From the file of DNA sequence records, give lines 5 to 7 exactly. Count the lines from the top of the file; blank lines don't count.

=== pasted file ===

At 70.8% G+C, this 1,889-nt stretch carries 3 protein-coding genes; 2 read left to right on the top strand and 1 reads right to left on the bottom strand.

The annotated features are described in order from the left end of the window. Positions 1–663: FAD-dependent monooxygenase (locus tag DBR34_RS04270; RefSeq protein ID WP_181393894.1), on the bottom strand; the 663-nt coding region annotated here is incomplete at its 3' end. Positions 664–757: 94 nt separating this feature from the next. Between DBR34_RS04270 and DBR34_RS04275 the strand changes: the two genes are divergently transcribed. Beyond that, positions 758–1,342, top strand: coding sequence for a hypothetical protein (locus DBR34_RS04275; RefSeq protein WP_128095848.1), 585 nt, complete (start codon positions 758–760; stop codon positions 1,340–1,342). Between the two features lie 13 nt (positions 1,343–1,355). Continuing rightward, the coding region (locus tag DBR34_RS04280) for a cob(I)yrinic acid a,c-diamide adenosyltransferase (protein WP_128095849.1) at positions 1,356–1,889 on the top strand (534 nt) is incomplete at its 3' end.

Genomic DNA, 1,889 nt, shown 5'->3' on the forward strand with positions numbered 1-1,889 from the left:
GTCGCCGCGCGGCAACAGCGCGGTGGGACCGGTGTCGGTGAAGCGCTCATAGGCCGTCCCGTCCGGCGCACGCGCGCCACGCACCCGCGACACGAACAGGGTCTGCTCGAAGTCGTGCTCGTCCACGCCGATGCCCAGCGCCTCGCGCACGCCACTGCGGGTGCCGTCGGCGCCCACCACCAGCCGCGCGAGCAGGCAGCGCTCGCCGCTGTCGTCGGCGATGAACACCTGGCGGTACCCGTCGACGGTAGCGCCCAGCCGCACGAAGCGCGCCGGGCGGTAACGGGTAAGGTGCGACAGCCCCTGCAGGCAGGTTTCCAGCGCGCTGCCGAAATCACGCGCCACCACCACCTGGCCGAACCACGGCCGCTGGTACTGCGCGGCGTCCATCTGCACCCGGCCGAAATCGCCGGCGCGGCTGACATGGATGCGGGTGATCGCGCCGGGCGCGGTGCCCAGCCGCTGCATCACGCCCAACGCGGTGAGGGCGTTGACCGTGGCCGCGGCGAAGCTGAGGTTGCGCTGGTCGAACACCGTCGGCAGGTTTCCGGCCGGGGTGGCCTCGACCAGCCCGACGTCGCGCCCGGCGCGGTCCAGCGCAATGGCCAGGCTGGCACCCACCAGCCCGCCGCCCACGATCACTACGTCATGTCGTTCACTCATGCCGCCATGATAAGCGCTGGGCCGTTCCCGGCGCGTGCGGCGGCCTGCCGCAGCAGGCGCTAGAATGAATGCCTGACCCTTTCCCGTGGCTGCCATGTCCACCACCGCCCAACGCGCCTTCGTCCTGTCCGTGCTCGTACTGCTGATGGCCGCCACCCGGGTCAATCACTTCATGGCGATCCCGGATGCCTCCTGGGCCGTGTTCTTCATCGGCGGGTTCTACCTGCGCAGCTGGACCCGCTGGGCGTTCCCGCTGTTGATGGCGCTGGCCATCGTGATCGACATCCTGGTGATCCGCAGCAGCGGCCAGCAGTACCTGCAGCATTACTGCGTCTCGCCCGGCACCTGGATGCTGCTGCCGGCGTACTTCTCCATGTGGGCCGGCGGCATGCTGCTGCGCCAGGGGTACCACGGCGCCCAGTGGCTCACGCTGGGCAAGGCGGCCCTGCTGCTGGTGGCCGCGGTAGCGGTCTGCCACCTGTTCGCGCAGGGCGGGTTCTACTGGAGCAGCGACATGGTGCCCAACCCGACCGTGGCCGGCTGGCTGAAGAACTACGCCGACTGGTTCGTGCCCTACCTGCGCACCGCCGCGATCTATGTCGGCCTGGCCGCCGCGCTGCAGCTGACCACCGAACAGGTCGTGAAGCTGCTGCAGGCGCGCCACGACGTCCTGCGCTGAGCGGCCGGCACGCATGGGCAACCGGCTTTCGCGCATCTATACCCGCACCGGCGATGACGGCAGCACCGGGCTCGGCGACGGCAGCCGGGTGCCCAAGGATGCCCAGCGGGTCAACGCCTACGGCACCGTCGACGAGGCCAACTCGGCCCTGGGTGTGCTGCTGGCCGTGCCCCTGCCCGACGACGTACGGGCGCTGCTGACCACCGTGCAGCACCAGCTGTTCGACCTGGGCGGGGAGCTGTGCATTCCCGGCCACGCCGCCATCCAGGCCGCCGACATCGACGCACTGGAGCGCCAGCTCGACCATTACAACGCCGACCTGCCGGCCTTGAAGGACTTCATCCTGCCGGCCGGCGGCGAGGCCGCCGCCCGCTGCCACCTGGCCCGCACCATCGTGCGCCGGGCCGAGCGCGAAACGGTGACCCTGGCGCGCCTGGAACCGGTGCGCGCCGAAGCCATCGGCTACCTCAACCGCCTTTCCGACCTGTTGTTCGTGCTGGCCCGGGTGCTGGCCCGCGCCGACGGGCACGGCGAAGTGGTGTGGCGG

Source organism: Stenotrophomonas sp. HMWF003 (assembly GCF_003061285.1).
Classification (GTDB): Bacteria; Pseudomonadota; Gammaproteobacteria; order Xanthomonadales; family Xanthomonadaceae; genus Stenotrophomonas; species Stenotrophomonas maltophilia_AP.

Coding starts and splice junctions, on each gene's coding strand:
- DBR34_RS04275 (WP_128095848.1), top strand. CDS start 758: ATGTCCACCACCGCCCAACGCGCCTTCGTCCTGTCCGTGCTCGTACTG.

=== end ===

Source organism: Stenotrophomonas sp. HMWF003 (assembly GCF_003061285.1).
Classification (GTDB): Bacteria; Pseudomonadota; Gammaproteobacteria; order Xanthomonadales; family Xanthomonadaceae; genus Stenotrophomonas; species Stenotrophomonas maltophilia_AP.

Coding starts and splice junctions, on each gene's coding strand: